I like a mid-range target like 700 yards and a far target around 1000 or so. A half sheet of plywood painted or covered with paper works well, but we do offer some steel targets that are a little more permanent if you plan to be shooting a lot. Now look at your drop chart, see how many MOA or clicks it tells you to dial in for that range and dial it. Adjust your parallax and shoot a five-shot group. Repeat the same with the farther target. Next step, go check out your groups. Chances are you are high or low. If this is the case, with a tape measure, measure each bullet hole from center of bullseye and get an average high or low in inches. Simple, right? You can repeat the process just to make sure. Be sure to take note exactly how much your group center varies from your aiming point as well as the temperature and the altitude when you were shooting.

Step three is even easier. Go back to the Gunwerks Ballistic Program, where you will notice halfway down the page on the right there is a tab labeled “trajectory validation”. Click on it. There are four areas to enter data: load data, environmental data, sighting data, and down range drop data. Enter your load data, which is your bullet BC, bullet weight, and your chronographed speed. Next environmental data, this is the altitude and temperature when you were shooting. It will automatically populate the station pressure and your humidity will default to 50%. Sighting data wants you to input your scope height (center of barrel to center of scope will be adequate), and your zero range. If you are as close as you can be at your zero range but still, for instance, 0.3” low enter this number into the zero-height tab. Use the – sign for low values and + sign for high values. Finally, the last tab, down range drop data. Enter in your far target, the number of clicks, or MOA it took at that range and then if you were high or low after you measured with your tape measure. Enter that value into the zero adjust tab. Click on the calculate tab. Did your velocity change? This new velocity is the true speed based on your drop and the bullet’s ballistic coefficient. Now check your mid-range target drop and your long-range target drop to make sure they jive with each other. If the spread is huge you might need to redo the shooting. If you do, make sure the shooting conditions are in your favor. Looking for down-drafts or up-drafts and ensuring your parallax is adjusted correctly. Eliminating variables from your shooting behavior and shooting conditions will enable you to achieve more consistent results.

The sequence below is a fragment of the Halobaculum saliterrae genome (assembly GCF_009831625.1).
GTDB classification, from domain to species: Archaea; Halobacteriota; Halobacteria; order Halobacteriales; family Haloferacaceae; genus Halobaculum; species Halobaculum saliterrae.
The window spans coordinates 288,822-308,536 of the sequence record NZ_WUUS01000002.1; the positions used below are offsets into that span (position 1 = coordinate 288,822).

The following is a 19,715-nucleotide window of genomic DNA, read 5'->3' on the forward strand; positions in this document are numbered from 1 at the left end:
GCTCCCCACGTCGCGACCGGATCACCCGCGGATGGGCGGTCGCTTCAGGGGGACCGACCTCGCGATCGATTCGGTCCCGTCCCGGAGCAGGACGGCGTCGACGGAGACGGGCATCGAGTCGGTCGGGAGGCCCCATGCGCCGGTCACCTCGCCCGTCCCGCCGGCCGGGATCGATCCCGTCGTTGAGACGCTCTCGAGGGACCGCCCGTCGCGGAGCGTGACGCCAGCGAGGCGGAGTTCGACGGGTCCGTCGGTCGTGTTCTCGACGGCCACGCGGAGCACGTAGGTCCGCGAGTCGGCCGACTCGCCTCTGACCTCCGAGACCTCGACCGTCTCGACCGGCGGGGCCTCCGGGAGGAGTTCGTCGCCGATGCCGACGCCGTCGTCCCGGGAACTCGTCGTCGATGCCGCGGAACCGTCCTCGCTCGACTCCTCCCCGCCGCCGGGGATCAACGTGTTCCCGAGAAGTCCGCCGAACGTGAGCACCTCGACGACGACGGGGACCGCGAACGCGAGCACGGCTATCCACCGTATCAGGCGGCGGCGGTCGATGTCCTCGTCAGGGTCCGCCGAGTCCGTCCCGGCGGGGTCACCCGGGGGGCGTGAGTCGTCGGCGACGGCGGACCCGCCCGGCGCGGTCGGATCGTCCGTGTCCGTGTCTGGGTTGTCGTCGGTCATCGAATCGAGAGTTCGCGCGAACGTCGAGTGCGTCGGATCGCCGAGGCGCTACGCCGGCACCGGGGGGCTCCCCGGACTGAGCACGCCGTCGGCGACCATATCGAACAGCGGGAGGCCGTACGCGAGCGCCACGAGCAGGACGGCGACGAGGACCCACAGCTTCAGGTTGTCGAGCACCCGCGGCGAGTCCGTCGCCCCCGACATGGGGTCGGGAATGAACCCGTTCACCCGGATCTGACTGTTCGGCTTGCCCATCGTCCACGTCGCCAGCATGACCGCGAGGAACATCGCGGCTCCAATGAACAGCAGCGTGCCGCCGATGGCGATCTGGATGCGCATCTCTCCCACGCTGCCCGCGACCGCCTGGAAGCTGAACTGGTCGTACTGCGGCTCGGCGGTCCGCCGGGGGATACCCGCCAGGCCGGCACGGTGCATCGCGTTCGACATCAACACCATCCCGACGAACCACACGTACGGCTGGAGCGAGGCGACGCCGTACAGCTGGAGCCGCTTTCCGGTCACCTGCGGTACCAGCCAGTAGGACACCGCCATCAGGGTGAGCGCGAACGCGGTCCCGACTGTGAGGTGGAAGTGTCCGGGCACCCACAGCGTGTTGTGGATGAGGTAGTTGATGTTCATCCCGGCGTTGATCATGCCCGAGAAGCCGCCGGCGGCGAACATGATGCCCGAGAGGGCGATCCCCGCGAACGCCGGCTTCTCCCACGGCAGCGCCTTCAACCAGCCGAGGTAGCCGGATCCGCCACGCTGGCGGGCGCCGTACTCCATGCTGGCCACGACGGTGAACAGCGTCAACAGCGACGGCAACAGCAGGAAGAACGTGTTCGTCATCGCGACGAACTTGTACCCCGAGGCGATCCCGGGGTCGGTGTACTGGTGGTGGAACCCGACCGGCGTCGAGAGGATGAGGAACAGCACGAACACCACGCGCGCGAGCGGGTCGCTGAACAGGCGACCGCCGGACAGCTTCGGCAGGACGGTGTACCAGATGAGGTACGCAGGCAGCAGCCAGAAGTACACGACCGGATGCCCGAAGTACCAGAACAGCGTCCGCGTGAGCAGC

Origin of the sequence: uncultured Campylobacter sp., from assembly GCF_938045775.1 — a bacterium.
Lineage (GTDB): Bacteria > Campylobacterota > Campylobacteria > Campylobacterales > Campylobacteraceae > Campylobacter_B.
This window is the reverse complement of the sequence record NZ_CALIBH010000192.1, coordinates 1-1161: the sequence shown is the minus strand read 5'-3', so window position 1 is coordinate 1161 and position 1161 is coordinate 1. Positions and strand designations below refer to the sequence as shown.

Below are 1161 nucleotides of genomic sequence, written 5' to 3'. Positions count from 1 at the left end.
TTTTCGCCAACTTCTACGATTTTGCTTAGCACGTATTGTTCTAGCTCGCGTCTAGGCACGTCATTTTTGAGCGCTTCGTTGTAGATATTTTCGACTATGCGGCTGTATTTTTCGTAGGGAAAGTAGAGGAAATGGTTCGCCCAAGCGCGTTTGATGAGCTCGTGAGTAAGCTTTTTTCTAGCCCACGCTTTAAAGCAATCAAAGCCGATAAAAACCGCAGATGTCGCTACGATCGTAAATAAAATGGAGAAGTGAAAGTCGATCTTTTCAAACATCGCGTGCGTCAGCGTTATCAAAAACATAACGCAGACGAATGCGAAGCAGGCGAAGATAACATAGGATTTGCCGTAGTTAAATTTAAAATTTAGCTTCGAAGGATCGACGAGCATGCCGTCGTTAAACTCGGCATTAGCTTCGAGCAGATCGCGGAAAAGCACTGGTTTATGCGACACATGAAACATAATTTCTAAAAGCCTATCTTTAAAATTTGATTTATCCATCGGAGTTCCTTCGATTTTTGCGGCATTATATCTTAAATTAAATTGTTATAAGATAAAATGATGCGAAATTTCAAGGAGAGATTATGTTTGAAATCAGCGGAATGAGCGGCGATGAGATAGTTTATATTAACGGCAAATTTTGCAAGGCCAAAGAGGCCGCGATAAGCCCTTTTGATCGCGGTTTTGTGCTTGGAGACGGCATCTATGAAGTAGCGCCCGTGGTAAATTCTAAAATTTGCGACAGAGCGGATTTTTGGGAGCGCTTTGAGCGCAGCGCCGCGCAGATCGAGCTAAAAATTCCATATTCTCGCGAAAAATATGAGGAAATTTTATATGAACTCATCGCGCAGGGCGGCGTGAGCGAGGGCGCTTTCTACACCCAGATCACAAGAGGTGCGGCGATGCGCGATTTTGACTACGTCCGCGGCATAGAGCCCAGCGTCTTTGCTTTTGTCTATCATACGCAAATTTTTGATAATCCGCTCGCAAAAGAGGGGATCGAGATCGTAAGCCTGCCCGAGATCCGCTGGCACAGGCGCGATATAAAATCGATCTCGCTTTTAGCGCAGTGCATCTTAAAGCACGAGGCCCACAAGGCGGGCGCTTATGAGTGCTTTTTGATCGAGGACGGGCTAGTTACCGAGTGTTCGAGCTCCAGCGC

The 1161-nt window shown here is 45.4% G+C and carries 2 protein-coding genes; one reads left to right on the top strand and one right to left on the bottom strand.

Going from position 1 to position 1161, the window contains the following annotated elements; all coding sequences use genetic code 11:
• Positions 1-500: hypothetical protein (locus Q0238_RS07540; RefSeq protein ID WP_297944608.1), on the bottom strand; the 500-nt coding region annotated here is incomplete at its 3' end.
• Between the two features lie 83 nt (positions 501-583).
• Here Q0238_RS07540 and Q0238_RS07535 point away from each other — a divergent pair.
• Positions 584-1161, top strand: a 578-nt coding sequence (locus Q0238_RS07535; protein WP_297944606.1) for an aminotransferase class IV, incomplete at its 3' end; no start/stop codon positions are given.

Once you are confident in your numbers, it is time to order your turret. The BC you used in these calculations and your new calculated muzzle velocity are the two key bits of info you will need to get it ordered. You will now get a turret that truly matches your rifle’s trajectory, because you validated your chronographed speed. Sometimes the ole chronograph is sufficient, but often enough, it doesn’t get us an exact ballistic profile without a little real-world validation first.

A few years ago, we made a short 15 min YouTube video called, “Validating Your Rifle’s Trajectory”. In that video, you can watch the steps we have outlined here.

Editor’s Note:

We’d like to thank Gunwerks for allowing us to re-publish this article. If you’re interested in long-range ballistics, shooting and science the Gunwerks site is an invaluable resource. Find more articles like this at www.gunwerks.com.

Posted by Adam Janke